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  5. "Come visit my apartment!"

"Come visit my apartment!"

Translation:Venu viziti mian loĝejon!

July 6, 2015



It seems like a very idiomatic use of "come" here. I'm surprised it translates so literally into Esperanto.


If we translate back to English word-for-word, it's "Come to visit my residence."


Well, the infinitive does not get "to" in all cases in English. I'd say it's definitely an infinitive in English as well, in this context.


I think it's common to quite a lot of languages, though. At least Dutch also uses it: "Kom mijn woning bezoeken!"


Is there any difference in meaning between "apartamento" and "loĝejo"?


Yes. "Apartamento" is specifically an apartment but "loĝejo" is any place of lodging, a permanent residence, or domicile which could refer to a hotel, an apartment, a house, etc.


Your explanation is very clear. Dankon! Nun mi komprenas :)


Does anyone else think of loĝejo as a "container of lodging"?

+3 to your rest attribute.


Maybe if it were loĝujo.


hahaha, oh man, my brain tonight. Yeah, that makes more sense.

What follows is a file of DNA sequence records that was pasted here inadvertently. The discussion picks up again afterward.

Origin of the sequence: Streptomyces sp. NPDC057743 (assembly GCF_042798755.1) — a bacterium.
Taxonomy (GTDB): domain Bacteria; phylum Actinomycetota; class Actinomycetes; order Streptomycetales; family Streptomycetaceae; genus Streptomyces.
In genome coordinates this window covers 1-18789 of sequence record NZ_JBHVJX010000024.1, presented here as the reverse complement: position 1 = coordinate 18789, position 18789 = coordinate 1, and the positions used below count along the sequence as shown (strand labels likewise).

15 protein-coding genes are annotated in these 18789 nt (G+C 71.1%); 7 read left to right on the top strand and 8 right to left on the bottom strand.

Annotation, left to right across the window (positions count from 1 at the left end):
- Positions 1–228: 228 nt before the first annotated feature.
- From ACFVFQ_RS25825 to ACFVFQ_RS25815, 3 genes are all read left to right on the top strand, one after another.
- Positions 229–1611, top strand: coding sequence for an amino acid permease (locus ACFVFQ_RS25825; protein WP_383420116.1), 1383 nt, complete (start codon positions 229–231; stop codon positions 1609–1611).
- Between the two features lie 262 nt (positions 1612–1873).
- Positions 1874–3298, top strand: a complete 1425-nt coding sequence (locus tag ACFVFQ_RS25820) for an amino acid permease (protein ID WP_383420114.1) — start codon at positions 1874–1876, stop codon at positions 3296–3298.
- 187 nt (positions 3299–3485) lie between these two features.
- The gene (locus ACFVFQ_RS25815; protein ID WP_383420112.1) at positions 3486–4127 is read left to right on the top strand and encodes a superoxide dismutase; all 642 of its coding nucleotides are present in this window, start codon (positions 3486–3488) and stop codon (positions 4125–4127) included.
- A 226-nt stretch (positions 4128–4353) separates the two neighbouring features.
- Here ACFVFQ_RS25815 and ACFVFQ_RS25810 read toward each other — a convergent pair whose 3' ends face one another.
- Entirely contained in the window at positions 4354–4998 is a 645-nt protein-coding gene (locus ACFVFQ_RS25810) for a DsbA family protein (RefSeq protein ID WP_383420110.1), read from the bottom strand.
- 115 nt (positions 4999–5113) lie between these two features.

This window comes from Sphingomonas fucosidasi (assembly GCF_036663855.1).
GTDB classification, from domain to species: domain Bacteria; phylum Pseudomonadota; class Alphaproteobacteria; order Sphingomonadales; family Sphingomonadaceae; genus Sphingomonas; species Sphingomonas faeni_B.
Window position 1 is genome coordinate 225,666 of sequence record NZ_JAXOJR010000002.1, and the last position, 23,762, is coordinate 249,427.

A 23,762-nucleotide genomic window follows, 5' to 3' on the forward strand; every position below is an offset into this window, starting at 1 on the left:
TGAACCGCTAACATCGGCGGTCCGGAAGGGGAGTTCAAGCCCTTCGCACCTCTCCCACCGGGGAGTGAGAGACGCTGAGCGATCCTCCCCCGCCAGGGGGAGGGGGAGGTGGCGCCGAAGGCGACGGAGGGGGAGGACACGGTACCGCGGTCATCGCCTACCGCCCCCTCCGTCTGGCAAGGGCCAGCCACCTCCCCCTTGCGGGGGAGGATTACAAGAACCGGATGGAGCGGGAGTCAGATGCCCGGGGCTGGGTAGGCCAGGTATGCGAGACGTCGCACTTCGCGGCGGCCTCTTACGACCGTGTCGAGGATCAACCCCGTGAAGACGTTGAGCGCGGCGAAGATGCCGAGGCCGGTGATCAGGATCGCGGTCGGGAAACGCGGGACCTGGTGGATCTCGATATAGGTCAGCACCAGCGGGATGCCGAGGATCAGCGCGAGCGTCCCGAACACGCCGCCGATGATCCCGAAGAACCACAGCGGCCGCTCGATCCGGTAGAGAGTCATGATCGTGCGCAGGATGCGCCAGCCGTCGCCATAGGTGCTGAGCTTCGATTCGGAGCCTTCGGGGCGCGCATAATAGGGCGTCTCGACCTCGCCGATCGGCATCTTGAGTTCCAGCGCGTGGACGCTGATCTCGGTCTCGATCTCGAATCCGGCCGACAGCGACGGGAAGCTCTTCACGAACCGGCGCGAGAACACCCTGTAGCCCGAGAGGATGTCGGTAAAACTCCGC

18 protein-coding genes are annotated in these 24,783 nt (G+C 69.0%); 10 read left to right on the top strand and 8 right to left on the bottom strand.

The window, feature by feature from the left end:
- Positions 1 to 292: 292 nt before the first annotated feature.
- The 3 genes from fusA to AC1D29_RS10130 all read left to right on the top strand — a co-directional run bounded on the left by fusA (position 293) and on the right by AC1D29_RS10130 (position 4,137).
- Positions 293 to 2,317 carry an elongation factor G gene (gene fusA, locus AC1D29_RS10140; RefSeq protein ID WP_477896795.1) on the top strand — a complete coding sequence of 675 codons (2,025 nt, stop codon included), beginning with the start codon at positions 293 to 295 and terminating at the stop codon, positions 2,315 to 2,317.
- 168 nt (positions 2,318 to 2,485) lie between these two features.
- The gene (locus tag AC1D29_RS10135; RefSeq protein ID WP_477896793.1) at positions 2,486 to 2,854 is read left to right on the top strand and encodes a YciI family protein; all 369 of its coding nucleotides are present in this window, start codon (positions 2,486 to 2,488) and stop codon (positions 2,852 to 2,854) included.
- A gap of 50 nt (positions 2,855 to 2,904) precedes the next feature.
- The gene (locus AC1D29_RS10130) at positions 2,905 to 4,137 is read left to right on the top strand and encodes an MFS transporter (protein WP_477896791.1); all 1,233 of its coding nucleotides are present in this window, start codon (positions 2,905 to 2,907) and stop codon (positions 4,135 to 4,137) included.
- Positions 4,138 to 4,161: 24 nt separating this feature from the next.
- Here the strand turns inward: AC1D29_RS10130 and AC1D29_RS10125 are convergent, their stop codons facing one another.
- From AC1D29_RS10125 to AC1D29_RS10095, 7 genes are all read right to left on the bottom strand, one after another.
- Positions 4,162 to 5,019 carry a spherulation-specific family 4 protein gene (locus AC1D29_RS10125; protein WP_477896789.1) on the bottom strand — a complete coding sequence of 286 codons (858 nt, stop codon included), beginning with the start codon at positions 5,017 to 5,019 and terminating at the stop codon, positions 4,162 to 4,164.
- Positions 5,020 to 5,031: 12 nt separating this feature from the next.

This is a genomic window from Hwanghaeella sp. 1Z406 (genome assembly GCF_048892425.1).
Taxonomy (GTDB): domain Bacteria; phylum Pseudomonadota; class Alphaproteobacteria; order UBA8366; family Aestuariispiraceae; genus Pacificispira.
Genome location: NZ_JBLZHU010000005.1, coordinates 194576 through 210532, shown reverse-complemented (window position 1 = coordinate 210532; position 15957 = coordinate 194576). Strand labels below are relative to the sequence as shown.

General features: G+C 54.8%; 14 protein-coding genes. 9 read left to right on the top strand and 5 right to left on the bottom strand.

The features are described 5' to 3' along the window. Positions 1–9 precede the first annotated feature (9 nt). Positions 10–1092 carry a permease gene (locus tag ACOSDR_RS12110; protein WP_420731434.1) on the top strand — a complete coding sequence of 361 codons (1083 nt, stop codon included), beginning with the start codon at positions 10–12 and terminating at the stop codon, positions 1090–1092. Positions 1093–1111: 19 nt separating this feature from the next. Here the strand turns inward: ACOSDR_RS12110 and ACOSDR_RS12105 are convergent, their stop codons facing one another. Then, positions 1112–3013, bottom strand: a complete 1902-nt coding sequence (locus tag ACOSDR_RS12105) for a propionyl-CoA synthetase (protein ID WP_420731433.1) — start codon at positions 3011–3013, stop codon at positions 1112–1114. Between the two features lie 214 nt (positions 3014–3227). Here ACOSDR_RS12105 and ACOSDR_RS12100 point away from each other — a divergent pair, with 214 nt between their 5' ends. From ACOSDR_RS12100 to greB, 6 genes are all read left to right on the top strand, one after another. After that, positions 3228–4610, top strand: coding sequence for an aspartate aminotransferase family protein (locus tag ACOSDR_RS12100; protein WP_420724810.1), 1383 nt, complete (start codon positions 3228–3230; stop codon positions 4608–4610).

Question about imperatives: "Venu viziti" and "Veni vizitu", how are they different? One is accepted and the other is not.


I think Venu viziti, the order is to come, and the complement is to come do what? Viziti. On the other, the order is to visit, the complement visit what? veni wouldn'y make sense. "Vizitu mian logxejon" would be perfect in my humble opinion, but Vizitu veni or veni vizitu wouldn't.


So we've learned the phrase "come visit my apartment", but is that really what this is supposed to mean. Wouldn't it be better to say "Come visit me at my apartment", or "Come see my apartment". Otherwise, (considering how Esperanto requires the correct preposition for words like "on" or "with", this phrase is telling someone to come and literally visit the apartment.

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